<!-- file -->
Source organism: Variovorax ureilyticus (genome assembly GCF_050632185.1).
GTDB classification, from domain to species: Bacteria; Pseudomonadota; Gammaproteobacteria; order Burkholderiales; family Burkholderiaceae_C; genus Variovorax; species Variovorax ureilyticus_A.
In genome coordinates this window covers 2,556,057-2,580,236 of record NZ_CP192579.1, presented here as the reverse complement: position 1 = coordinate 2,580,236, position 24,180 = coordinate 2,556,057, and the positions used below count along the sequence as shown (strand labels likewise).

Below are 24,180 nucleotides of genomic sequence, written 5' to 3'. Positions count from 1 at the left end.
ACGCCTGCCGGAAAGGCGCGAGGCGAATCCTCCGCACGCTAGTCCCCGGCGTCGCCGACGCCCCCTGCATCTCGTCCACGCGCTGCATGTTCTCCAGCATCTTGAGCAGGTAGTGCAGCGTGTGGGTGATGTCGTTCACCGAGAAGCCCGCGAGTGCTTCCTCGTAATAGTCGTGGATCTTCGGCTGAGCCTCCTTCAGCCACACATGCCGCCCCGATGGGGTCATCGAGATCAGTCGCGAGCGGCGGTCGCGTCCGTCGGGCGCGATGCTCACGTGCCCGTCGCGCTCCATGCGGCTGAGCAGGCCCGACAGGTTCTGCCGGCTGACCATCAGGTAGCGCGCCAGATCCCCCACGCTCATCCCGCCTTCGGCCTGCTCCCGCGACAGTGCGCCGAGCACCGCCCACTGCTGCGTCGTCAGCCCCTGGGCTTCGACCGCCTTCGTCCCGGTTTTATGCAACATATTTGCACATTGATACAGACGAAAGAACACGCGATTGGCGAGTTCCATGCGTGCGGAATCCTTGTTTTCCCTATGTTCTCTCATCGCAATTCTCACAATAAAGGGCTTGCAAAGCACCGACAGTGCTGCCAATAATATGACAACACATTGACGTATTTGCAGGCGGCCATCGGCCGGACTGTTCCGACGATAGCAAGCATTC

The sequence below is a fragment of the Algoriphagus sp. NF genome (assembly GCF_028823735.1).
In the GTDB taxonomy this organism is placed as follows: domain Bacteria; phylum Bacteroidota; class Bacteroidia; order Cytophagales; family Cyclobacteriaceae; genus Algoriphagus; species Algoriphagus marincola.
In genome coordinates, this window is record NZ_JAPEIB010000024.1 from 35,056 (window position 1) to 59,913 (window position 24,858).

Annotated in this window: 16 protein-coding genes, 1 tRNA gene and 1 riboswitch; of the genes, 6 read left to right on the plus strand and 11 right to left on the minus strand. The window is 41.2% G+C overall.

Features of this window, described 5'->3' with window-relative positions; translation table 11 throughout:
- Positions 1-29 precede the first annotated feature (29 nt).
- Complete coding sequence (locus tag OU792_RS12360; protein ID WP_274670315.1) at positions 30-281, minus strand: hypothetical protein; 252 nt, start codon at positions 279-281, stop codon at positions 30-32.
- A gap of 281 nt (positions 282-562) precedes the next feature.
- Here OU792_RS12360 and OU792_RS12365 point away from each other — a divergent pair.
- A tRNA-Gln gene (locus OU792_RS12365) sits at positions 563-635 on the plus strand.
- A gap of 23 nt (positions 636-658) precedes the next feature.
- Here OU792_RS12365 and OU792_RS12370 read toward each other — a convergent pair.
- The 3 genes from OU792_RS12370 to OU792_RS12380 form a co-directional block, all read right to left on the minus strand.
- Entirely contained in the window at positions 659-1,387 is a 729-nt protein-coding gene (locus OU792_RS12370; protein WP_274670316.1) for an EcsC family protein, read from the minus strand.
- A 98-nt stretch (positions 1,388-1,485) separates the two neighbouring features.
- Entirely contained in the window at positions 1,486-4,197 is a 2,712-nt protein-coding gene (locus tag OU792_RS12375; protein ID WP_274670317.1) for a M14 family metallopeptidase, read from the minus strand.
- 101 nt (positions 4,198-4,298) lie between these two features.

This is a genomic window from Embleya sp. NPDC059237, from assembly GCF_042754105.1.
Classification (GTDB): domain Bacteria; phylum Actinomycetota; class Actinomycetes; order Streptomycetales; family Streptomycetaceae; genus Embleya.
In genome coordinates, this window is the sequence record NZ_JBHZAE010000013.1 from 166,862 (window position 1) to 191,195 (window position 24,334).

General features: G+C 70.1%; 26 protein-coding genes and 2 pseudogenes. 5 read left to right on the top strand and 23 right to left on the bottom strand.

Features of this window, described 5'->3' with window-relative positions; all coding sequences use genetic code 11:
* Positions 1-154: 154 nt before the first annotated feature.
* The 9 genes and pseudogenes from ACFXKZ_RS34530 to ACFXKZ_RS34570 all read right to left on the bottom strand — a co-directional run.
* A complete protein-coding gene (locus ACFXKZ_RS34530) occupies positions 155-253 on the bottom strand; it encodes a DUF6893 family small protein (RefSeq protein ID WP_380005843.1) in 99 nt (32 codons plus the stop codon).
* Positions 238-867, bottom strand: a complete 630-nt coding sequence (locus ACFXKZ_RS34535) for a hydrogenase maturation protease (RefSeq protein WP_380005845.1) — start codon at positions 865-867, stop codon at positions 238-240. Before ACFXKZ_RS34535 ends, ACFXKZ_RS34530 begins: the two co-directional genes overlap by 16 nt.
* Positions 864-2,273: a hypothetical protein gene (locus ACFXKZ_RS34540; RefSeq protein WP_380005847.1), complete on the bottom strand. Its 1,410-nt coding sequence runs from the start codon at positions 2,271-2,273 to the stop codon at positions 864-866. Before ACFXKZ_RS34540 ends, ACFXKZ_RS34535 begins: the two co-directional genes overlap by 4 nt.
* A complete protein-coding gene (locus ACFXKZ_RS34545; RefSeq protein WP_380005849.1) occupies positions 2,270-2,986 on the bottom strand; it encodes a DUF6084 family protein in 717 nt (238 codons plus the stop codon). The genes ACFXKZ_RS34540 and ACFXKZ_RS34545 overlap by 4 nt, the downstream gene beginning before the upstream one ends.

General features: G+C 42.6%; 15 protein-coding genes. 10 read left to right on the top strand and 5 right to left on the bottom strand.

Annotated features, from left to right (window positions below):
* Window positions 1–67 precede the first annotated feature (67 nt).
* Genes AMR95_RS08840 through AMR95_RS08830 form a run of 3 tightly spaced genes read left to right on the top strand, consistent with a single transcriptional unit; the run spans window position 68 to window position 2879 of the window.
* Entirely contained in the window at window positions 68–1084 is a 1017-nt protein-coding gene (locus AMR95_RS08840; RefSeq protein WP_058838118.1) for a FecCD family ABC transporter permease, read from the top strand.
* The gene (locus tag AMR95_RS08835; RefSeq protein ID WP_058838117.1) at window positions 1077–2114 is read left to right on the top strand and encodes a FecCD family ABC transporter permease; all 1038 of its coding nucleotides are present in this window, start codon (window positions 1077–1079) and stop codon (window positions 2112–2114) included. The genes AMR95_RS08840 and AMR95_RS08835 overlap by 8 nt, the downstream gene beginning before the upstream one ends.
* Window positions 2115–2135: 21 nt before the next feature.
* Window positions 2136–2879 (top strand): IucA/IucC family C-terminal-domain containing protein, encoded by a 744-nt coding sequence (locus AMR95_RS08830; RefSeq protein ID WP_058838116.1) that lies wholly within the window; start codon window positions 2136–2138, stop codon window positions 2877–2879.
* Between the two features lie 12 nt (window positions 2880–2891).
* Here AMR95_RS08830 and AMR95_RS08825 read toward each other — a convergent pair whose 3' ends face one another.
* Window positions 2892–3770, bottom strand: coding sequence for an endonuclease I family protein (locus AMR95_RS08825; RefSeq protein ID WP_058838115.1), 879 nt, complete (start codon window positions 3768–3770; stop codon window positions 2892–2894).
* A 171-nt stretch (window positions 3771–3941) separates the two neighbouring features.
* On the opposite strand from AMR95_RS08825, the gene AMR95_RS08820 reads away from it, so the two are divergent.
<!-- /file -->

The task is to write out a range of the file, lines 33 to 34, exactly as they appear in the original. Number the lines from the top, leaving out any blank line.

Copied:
* A complete protein-coding gene (locus ACFXKZ_RS34545; RefSeq protein WP_380005849.1) occupies positions 2,270-2,986 on the bottom strand; it encodes a DUF6084 family protein in 717 nt (238 codons plus the stop codon). The genes ACFXKZ_RS34540 and ACFXKZ_RS34545 overlap by 4 nt, the downstream gene beginning before the upstream one ends.

General features: G+C 42.6%; 15 protein-coding genes. 10 read left to right on the top strand and 5 right to left on the bottom strand.